Preparations

Posted on September 6, 2010


I thought it would be a good idea to preface this post with an answer to a question I got from a friend when she found out I would be in Paraguay for almost the entire year: How do you prepare for a trip like that? My answer was:

(1)  Personal experience.  I’ve done a lot of backpacking, and I know what I minimally need to travel comfortably.  It also helps that I’ve been to the Chaco before.

(2) Protocols.  I poured over all the research protocols I’m taking into the field and made a list of the things I need.

(3) My imagination.  I spent a lot of time over the summer imagining how things are going to go down in the field and that helped me think of other things that would probably come in handy.  For example, when I was imagining how my interviews would proceed I remembered that the last time we were doing surveys in the Chaco people would politely offer their chairs to researchers, even though it would mean they would have to stand.  We could decline the chairs last time because the surveys were less than 15 minutes in duration, but this time I’m bringing portable camping stools with me so we can all sit comfortably and have a good chat.

and (4) Advice from folks who’ve been there.  My advisor has almost 30 years of experience doing fieldwork with indigenous peoples in Paraguay and other Latin American countries.  She gave me a great list of all the infectious diseases I am probably going to catch in the field and what I can do to stay healthy.  My fellow global health grad student and friend Meredith is doing research on food insecurity in one of the barrios of Asunción (you can read more about her research here), and I got some good tips from her.  And then I have colleagues in Paraguay who give me a lot of advice on the logistical side of things (locations, transportation, safety).

My grant money was slow in coming (in fact, although my start date was August 1st, I am still spending off of a pre-award account – the university is fronting me money – and I live in fear that the money will not actually be coming and I’m about to go into some serious debt) but I ordered everything I didn’t have on hand as early as possible so it would arrive before my departure.  I did a lot of bargain shopping and spent a lot of time reading product reviews so I could stretch my dollars.  And then you try to fit everything into your luggage and discover there is not enough room.  So you sacrifice some stuff (I’ll miss you, ukulele).

Then when you arrive at your destination, you find that things have changed and your brilliant planning will no longer work.  Such is fieldwork.

My greatest problem right now is transportation.  My study communities are way off in the middle of nowhere, there’s a lot of distance between the houses, I need to transport research equipment between houses, and I will need to find accommodation near but outside of the communities.  It’s really hard to buy a field vehicle on a graduate student budget.  Especially when the university will not let me buy off of an individual; I have to buy the vehicle from a company which can provide a receipt, and a 10% tax will eat into the precious little money I have.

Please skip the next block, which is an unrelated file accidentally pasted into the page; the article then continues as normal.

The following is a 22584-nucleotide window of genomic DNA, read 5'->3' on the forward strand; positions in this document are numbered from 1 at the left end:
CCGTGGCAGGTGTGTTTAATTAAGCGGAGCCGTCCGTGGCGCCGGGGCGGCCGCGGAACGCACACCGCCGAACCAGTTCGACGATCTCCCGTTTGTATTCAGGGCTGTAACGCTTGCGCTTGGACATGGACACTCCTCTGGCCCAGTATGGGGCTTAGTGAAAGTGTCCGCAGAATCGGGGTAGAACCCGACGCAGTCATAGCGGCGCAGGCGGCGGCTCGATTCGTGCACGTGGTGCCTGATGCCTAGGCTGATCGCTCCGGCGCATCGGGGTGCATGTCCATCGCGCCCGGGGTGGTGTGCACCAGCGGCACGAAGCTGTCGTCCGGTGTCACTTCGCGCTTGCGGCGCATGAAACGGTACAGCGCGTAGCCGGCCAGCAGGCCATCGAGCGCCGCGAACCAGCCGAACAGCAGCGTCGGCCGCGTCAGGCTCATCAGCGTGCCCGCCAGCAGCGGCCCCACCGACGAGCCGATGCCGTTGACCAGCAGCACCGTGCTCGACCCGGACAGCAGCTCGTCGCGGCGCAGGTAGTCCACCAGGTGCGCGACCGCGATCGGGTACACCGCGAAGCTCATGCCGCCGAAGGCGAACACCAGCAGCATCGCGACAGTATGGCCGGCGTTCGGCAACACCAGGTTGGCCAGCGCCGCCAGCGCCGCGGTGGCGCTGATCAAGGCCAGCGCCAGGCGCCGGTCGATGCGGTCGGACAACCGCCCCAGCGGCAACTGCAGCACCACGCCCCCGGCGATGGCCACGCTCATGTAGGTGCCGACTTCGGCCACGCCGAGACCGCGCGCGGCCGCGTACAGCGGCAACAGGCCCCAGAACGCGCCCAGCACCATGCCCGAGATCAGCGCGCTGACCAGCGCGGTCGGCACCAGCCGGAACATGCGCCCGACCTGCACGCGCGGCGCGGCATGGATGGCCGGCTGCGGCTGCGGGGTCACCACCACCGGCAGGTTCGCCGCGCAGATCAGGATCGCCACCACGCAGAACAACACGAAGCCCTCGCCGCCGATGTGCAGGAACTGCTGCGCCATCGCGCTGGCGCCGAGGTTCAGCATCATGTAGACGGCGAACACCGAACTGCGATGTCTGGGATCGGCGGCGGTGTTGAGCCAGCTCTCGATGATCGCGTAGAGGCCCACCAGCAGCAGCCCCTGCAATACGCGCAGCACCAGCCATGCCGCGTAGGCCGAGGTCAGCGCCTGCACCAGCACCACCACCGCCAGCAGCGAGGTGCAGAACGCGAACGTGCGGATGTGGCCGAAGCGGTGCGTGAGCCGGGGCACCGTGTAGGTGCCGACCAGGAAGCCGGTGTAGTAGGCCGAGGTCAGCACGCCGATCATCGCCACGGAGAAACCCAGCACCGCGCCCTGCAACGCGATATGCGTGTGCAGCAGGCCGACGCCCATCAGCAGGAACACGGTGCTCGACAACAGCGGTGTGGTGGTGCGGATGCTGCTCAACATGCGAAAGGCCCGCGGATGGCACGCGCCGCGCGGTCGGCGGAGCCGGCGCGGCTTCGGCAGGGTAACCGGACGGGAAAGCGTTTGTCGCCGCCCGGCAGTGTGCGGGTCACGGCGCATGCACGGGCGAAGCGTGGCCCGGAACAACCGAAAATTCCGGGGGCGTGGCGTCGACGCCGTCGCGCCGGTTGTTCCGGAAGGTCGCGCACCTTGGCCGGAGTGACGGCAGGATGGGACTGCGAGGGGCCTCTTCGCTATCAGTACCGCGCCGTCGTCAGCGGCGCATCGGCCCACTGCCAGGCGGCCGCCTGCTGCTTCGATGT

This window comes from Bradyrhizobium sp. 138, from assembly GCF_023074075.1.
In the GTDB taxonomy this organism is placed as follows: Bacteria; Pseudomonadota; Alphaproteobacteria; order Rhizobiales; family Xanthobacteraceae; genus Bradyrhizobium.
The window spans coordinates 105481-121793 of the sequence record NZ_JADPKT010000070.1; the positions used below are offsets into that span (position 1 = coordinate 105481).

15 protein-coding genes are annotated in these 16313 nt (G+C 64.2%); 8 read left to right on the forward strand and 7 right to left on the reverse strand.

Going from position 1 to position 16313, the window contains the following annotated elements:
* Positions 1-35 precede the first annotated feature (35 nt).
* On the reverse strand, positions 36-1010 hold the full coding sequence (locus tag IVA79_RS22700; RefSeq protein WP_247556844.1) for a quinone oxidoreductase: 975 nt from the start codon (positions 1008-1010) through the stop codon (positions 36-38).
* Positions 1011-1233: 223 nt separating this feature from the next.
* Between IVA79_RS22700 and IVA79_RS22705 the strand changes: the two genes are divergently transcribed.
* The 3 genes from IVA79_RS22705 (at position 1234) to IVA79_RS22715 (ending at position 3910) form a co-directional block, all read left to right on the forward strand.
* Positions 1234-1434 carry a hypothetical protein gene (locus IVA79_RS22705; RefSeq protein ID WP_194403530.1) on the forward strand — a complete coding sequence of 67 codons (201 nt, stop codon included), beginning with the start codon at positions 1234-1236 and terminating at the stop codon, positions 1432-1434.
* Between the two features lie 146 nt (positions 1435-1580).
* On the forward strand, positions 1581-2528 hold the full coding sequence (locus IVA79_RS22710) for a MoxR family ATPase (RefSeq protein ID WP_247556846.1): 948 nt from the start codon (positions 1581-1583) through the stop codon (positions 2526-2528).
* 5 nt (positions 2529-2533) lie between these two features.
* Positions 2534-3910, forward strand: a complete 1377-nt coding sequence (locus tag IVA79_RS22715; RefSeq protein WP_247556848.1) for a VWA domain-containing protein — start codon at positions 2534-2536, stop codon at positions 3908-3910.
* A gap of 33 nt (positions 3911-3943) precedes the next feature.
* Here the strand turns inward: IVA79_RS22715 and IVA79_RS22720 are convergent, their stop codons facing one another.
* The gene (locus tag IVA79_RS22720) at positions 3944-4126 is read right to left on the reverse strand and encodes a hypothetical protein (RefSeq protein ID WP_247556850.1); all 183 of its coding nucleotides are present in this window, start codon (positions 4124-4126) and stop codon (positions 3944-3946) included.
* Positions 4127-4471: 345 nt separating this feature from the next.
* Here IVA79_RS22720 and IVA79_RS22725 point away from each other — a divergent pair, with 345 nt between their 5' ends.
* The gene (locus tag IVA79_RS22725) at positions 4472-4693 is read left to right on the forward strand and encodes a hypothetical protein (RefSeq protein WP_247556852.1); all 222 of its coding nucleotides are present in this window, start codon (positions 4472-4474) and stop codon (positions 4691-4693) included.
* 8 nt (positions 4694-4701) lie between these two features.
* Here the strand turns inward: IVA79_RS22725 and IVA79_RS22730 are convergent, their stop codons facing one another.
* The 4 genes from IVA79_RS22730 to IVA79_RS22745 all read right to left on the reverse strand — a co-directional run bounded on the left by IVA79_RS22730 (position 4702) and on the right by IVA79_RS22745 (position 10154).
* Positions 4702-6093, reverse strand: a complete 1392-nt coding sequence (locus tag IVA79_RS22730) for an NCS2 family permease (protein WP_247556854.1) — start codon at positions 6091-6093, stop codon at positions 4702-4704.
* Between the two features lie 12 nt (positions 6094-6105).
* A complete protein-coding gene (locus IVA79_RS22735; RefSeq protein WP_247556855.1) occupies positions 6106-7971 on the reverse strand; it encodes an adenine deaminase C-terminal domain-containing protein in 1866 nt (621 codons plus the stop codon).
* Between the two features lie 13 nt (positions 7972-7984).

Some of my colleagues are concerned that a vehicle purchased so cheaply will need expensive, monthly maintenance because of all the dust in the Chaco.  Others think I’ll be okay will my original maintenance plan.  I’ve decided I’m just going to buy the vehicle anyways, and then figure out what to do if and when it does break down.  That’s why I have a satellite phone.

In other news, I’m attempting to meet with a government official who works in the Ministry of Health to resolve another study issue (I regret that I sacrificed my one set of ‘nice clothes’ in my packing now…).  I’m looking into changing one of my study communities (no biggie, I was expecting this).  And I will probably be able to stay at a nunnery near my very remote community.  All in all, I think my plans have held together fairly well.  It’s not that my grand plans won’t work, I just have to make some adjustments and compromises.

My friends in Paraguay have been taking really good care of me and feeding me well.  On Saturday night I met up with Meredith and we enjoyed some mandioca frita.

I’ll probably be in Asunción for a while yet before all of my field preparations get sorted out, but that’s not so bad!

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Posted in: Fieldwork